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Virtualization Questions

March 16th, 2020 in ENCOR 350-401 Go to comments

Question 1

Explanation

There is nothing special with the configuration of Gi0/0 on R1. Only Gi0/0 interface on R2 is assigned to VRF VPN_A. The default VRF here is similar to the global routing table concept in Cisco IOS

Question 2

Explanation

Answer C and answer D are not correct as only route distinguisher (RD) identifies the customer routing table and “allows customers to be assigned overlapping addresses”.

Answer A is not correct as “When BGP is configured, route targets are transmitted as BGP extended communities”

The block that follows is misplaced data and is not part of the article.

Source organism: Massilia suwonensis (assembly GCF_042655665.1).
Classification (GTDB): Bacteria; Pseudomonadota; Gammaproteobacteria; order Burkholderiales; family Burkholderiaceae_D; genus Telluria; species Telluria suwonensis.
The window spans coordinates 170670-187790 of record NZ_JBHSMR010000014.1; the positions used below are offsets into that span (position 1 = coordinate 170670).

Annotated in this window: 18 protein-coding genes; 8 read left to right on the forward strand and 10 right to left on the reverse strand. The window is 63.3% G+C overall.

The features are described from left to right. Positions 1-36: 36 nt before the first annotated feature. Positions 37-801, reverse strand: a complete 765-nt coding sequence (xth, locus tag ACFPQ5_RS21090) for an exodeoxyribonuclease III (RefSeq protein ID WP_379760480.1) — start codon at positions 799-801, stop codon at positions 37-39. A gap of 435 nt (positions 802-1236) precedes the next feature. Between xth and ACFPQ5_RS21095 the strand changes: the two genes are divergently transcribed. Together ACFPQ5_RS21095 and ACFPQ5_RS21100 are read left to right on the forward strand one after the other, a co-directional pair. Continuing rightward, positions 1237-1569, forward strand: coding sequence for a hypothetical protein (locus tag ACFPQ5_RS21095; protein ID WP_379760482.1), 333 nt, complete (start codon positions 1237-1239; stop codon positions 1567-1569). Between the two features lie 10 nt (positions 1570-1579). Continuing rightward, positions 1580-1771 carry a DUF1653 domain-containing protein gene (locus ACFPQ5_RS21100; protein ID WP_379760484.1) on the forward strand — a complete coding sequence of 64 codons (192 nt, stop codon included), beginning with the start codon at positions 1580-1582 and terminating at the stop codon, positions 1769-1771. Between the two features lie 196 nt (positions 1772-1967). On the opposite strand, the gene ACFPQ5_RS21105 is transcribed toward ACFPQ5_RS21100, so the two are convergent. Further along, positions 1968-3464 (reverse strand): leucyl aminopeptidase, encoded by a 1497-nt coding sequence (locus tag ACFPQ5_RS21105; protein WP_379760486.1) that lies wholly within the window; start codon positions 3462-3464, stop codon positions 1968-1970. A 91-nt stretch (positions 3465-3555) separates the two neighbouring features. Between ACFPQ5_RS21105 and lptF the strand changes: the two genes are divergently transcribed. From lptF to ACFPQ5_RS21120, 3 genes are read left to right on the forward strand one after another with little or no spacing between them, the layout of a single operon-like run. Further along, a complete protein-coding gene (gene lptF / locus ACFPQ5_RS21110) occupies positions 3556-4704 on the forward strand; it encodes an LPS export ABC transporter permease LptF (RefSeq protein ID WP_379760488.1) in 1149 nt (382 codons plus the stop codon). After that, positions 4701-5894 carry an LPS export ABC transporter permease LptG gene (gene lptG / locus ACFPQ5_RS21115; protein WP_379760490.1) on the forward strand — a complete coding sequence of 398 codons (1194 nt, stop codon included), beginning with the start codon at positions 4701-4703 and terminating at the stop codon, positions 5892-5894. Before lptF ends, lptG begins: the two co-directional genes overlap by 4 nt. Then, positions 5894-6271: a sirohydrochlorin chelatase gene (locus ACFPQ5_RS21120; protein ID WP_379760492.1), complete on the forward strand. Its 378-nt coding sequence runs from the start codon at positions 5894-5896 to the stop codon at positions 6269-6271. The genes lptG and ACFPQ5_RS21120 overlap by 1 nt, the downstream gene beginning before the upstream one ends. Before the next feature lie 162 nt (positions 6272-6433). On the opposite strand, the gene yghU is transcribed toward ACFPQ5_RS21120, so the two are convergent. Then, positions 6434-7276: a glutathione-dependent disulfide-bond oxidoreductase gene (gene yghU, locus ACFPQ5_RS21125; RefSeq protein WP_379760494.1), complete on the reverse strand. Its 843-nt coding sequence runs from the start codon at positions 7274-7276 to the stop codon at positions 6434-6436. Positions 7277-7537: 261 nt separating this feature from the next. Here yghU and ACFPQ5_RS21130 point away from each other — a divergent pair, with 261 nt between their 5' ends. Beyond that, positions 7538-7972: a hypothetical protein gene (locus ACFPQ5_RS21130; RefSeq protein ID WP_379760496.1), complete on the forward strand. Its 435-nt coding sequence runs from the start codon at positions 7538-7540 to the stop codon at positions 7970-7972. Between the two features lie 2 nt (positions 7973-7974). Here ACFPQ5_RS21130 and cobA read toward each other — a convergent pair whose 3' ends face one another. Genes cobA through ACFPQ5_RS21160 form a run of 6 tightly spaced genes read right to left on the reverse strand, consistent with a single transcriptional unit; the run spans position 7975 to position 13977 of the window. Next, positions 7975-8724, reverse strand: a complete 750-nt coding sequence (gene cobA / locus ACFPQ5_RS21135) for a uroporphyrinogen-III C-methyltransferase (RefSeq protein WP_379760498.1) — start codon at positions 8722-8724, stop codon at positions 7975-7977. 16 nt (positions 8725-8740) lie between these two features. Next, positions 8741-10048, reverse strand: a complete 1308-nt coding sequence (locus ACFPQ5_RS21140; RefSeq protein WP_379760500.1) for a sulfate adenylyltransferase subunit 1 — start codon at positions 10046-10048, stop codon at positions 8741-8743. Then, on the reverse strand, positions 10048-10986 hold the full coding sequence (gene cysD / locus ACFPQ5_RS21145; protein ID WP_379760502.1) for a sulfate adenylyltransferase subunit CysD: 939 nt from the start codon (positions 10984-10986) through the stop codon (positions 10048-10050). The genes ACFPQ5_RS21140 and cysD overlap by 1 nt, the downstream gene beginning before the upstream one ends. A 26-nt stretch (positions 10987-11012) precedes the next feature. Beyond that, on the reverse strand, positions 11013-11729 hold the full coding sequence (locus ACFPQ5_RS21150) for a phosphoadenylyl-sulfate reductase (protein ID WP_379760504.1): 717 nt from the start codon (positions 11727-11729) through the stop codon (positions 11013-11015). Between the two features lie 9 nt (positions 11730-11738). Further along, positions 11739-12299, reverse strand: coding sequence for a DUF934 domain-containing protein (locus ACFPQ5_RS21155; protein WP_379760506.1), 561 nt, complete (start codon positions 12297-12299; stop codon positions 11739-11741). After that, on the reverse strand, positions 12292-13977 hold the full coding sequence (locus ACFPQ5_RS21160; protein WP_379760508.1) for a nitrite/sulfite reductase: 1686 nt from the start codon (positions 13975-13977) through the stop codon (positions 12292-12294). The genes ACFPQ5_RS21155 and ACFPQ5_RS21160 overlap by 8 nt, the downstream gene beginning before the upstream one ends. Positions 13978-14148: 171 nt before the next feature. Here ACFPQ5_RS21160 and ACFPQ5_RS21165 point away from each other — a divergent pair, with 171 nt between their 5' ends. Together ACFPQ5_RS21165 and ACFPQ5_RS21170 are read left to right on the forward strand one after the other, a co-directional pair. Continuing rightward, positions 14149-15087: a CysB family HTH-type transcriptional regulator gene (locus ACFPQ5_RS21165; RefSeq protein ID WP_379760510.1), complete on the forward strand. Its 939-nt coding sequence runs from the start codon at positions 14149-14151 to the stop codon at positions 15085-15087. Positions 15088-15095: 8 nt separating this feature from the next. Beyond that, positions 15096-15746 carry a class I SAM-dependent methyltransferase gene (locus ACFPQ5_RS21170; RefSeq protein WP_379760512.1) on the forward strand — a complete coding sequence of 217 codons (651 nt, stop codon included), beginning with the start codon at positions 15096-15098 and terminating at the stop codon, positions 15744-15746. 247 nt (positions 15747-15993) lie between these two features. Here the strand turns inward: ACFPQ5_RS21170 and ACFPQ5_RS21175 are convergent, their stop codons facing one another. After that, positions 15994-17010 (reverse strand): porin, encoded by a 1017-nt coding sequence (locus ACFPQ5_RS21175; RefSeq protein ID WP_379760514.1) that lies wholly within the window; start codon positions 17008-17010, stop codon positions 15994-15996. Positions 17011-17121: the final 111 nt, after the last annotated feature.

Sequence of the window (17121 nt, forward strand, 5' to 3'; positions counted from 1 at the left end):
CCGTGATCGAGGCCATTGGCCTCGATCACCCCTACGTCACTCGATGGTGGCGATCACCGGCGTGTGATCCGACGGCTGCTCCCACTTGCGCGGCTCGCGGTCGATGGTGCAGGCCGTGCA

Question 3

Explanation

In VRF-Lite, Route distinguisher (RD) identifies the customer routing table and allows customers to be assigned overlapping addresses. Therefore it can support multiple customers with overlapping addresses -> Answer E is correct.

VRFs are commonly used for MPLS deployments, when we use VRFs without MPLS then we call it VRF lite -> Answer C is not correct.

VRF-Lite supports most populr routing protocols: BGP, OSPF, EIGRP, RIP, and static routing -> Answer B is correct.

Question 4

Explanation

There are two types of hypervisors: type 1 and type 2 hypervisor.

In type 1 hypervisor (or native hypervisor), the hypervisor is installed directly on the physical server. Then instances of an operating system (OS) are installed on the hypervisor. Type 1 hypervisor has direct access to the hardware resources. Therefore they are more efficient than hosted architectures. Some examples of type 1 hypervisor are VMware vSphere/ESXi, Oracle VM Server, KVM and Microsoft Hyper-V.